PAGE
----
Polymorphic attributes are new to OOA10 and have only really become useful since OOA96 introduced mathematically dependent (i.e. derived) attributes. Previously, if a common non-identifying attribute was defined in most (not necessarily all) subtypes of a subtype-supertype relationship, it would be abstracted into the supertype object. This would only cause a problem if the attribute was referential in any of the subtype objects. In which case, the analyst would have to leave the referential attributes where they were and decide whether having a copy of the attribute in the supertype object was still beneficial. OOA96 introduced the concept of a constrained referential attribute and this could be used to constrain any referential attributes left in subtypes after a common attribute is abstracted into a supertype object. This situation does not happen often in my experience. However, with the introduction of mathematically dependent attributes, abstracting common attributes of mixed type becomes much more difficult. How do you abstract a common attribute which is a simple attribute in one subtype and a mathematically dependent attribute in another subtype? The answer is a polymorphic attribute.
Polymorphic attributes are similar to polymorphic events (which were also introduced in OOA96) in that polymorphic attributes in a supertype object are mapped to true attributes in subtype objects. An analyst associates a subtype-supertype relationship with a polymorphic attribute and then selects a subtype attribute in each of the relationship's subtype objects. Subtype attributes may themselves be polymorphic attributes. When we refer to true attributes we mean non-polymorphic attributes with any intermediate polymorphic attributes flattened out. Obviously, the object containing the polymorphic attribute must be the relationship's supertype object. It is rare for there to be more than one choice of subtype-supertype relationship, i.e. multiple supertype objects are rare.
Polymorphic attributes and their corresponding true attributes do not have to have the same name but they must have the same data type. However, OOA Tool can pre-select subtype attributes that have the same name and data type. This makes the creation of a polymorphic attribute a 2 second job in most cases. The conditionality of a polymorphic attribute is the weakest conditionality of any of it's true attributes, i.e. the polymorphic attribute is conditional
(1c) if any true attribute is conditional. Furthermore, an analyst can make a polymorphic attribute conditional even if none of it's true attributes are conditional. One could argue that the data type of a polymorphic attribute should be the weakest data type of any of it's true attributes. However, to keep things simple, the data types of all true attributes must match in OOA10.
The example above shows a typical polymorphic attribute with a true attribute defined in each of the subtype objects. The attribute suffix of a polymorphic attribute begins with 'P' and includes the associated subtype-supertype relationship ID, e.g.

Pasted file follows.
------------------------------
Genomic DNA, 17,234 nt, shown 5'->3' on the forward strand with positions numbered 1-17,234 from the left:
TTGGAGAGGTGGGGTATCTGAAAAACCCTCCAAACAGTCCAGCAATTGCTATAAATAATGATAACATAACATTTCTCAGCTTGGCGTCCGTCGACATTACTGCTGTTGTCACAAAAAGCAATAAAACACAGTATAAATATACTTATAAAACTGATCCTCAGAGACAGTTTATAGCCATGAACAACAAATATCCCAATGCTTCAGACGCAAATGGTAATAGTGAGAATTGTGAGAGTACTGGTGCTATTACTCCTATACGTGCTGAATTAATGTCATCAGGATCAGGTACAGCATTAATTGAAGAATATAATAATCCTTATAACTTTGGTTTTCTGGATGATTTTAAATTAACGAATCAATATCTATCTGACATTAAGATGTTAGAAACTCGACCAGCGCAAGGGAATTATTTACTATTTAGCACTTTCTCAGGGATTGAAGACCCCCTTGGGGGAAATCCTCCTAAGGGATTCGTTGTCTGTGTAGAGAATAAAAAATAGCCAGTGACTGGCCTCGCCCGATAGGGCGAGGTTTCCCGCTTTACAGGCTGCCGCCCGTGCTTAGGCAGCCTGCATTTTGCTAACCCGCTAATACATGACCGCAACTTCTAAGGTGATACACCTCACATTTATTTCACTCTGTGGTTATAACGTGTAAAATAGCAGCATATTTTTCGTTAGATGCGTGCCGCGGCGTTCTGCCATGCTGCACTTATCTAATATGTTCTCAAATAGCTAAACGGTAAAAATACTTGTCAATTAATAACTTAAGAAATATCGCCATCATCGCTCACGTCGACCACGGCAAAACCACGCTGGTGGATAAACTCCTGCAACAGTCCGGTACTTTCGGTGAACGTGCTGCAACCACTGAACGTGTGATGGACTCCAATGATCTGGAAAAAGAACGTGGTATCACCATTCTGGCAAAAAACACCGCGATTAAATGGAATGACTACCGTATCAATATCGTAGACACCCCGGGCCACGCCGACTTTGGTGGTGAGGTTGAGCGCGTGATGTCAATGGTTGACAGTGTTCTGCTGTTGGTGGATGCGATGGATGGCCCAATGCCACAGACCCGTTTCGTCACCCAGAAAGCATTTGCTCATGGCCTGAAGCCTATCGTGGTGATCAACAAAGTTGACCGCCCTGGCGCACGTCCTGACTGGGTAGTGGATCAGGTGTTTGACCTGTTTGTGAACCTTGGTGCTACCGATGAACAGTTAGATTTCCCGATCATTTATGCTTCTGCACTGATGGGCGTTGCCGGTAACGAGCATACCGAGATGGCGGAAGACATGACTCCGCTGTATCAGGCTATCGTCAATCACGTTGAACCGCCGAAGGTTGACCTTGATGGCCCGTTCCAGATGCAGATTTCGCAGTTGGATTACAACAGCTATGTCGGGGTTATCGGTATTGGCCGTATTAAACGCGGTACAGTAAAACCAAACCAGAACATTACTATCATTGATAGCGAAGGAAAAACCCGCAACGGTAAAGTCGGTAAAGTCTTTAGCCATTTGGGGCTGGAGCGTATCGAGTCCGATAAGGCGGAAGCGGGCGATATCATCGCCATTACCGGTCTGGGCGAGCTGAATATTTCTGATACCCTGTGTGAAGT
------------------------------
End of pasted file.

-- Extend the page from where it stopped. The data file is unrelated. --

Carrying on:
(P-R1). Using the relationship ID is important since the associated relationship may be defined in another subsystem and thus may not be shown on a particular diagram. The attribute suffix
(P) is used if there is no associated relationship at present. In the example above the true attributes are simple, mathematically dependent and referential.
Polymorphic Attribute above could be replaced by
Other Attribute if the associated calculation code performed a simple switch on the supertype's current subtype returning the appropriate true attribute value. This would be unthinkable in an object-oriented programming language. However, in Shlaer-Mellor OOA, a subtype-supertype relationship is complete in the sense that all subtypes are identified by the analyst in the information model. Therefore, the switch code for
Other Attribute would also be complete. OOA Tool will inform an analyst if a subtype switch statement is no longer complete, e.g. when a new subtype object is added. The disadvantage of using this approach is that the polymorphic relationship is hidden in
Other Attribute's calculation code.
The diagram above shows how polymorphic attributes can be used to create interface like objects without having to create additional redundant relationships or use arbitrary IDs.
Main ID and
Parent ID in
Interface would normally have to be referential attributes but that would require some form of relationship to
Parent to resolve the referential attributes (OOA10 requires all referential attributes to resolve to a single base attribute). Alternatively, an arbitrary ID could be added to
Interface and then used in
Child B and
Child C. Making these attributes polymorphic means that they can resolve downwards in
R3 while the matching attributes in
Child B and
Child C reference upwards to formalize
R3. This works because the matching attributes in
Child B and
Child C have an alternative path to their base attributes in
Main. How referential attributes are resolved to base attributes and why they should all resolve to a single base attribute will be discussed another day.